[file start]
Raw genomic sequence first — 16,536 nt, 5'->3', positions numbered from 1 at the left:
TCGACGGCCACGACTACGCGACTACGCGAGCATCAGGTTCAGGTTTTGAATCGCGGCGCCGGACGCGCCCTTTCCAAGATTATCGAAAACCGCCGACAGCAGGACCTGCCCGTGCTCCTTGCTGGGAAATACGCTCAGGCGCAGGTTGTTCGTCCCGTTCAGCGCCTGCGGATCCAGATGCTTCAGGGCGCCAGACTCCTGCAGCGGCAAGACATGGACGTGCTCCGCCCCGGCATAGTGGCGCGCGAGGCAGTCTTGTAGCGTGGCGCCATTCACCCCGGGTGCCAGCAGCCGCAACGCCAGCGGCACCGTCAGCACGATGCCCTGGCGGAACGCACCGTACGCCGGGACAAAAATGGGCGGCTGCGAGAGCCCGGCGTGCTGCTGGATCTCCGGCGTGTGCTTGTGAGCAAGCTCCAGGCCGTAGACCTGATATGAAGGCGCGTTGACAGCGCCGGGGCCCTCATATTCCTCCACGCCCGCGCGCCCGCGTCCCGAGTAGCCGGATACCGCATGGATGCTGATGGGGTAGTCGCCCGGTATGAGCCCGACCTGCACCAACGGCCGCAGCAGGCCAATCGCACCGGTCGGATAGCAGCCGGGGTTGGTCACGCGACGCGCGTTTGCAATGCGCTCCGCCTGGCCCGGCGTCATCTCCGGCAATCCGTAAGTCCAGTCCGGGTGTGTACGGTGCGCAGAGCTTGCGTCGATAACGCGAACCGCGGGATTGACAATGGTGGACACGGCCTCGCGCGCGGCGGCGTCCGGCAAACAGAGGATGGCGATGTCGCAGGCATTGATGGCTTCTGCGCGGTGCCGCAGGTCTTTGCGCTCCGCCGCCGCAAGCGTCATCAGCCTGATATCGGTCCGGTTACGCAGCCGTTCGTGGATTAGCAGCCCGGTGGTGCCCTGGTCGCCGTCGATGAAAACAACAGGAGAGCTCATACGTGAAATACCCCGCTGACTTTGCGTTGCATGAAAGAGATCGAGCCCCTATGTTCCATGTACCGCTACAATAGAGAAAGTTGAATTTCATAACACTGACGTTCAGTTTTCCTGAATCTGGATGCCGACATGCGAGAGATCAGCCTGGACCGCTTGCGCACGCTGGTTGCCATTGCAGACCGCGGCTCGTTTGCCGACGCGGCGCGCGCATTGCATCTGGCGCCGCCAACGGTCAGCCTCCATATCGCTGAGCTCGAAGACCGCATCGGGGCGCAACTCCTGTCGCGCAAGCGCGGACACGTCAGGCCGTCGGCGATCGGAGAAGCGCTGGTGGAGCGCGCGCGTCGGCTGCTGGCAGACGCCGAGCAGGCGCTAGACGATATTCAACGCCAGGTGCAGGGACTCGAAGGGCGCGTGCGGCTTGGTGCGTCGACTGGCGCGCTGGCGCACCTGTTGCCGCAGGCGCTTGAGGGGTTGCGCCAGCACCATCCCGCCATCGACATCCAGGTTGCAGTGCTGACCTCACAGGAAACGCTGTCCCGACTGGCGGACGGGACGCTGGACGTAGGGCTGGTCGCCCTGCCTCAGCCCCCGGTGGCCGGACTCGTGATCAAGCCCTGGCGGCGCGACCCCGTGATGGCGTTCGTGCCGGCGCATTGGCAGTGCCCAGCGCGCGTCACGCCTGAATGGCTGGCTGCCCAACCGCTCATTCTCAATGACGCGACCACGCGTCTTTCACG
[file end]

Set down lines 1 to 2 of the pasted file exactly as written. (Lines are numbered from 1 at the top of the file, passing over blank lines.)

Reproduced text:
Raw genomic sequence first — 16,536 nt, 5'->3', positions numbered from 1 at the left:
TCGACGGCCACGACTACGCGACTACGCGAGCATCAGGTTCAGGTTTTGAATCGCGGCGCCGGACGCGCCCTTTCCAAGATTATCGAAAACCGCCGACAGCAGGACCTGCCCGTGCTCCTTGCTGGGAAATACGCTCAGGCGCAGGTTGTTCGTCCCGTTCAGCGCCTGCGGATCCAGATGCTTCAGGGCGCCAGACTCCTGCAGCGGCAAGACATGGACGTGCTCCGCCCCGGCATAGTGGCGCGCGAGGCAGTCTTGTAGCGTGGCGCCATTCACCCCGGGTGCCAGCAGCCGCAACGCCAGCGGCACCGTCAGCACGATGCCCTGGCGGAACGCACCGTACGCCGGGACAAAAATGGGCGGCTGCGAGAGCCCGGCGTGCTGCTGGATCTCCGGCGTGTGCTTGTGAGCAAGCTCCAGGCCGTAGACCTGATATGAAGGCGCGTTGACAGCGCCGGGGCCCTCATATTCCTCCACGCCCGCGCGCCCGCGTCCCGAGTAGCCGGATACCGCATGGATGCTGATGGGGTAGTCGCCCGGTATGAGCCCGACCTGCACCAACGGCCGCAGCAGGCCAATCGCACCGGTCGGATAGCAGCCGGGGTTGGTCACGCGACGCGCGTTTGCAATGCGCTCCGCCTGGCCCGGCGTCATCTCCGGCAATCCGTAAGTCCAGTCCGGGTGTGTACGGTGCGCAGAGCTTGCGTCGATAACGCGAACCGCGGGATTGACAATGGTGGACACGGCCTCGCGCGCGGCGGCGTCCGGCAAACAGAGGATGGCGATGTCGCAGGCATTGATGGCTTCTGCGCGGTGCCGCAGGTCTTTGCGCTCCGCCGCCGCAAGCGTCATCAGCCTGATATCGGTCCGGTTACGCAGCCGTTCGTGGATTAGCAGCCCGGTGGTGCCCTGGTCGCCGTCGATGAAAACAACAGGAGAGCTCATACGTGAAATACCCCGCTGACTTTGCGTTGCATGAAAGAGATCGAGCCCCTATGTTCCATGTACCGCTACAATAGAGAAAGTTGAATTTCATAACACTGACGTTCAGTTTTCCTGAATCTGGATGCCGACATGCGAGAGATCAGCCTGGACCGCTTGCGCACGCTGGTTGCCATTGCAGACCGCGGCTCGTTTGCCGACGCGGCGCGCGCATTGCATCTGGCGCCGCCAACGGTCAGCCTCCATATCGCTGAGCTCGAAGACCGCATCGGGGCGCAACTCCTGTCGCGCAAGCGCGGACACGTCAGGCCGTCGGCGATCGGAGAAGCGCTGGTGGAGCGCGCGCGTCGGCTGCTGGCAGACGCCGAGCAGGCGCTAGACGATATTCAACGCCAGGTGCAGGGACTCGAAGGGCGCGTGCGGCTTGGTGCGTCGACTGGCGCGCTGGCGCACCTGTTGCCGCAGGCGCTTGAGGGGTTGCGCCAGCACCATCCCGCCATCGACATCCAGGTTGCAGTGCTGACCTCACAGGAAACGCTGTCCCGACTGGCGGACGGGACGCTGGACGTAGGGCTGGTCGCCCTGCCTCAGCCCCCGGTGGCCGGACTCGTGATCAAGCCCTGGCGGCGCGACCCCGTGATGGCGTTCGTGCCGGCGCATTGGCAGTGCCCAGCGCGCGTCACGCCTGAATGGCTGGCTGCCCAACCGCTCATTCTCAATGACGCGACCACGCGTCTTTCACG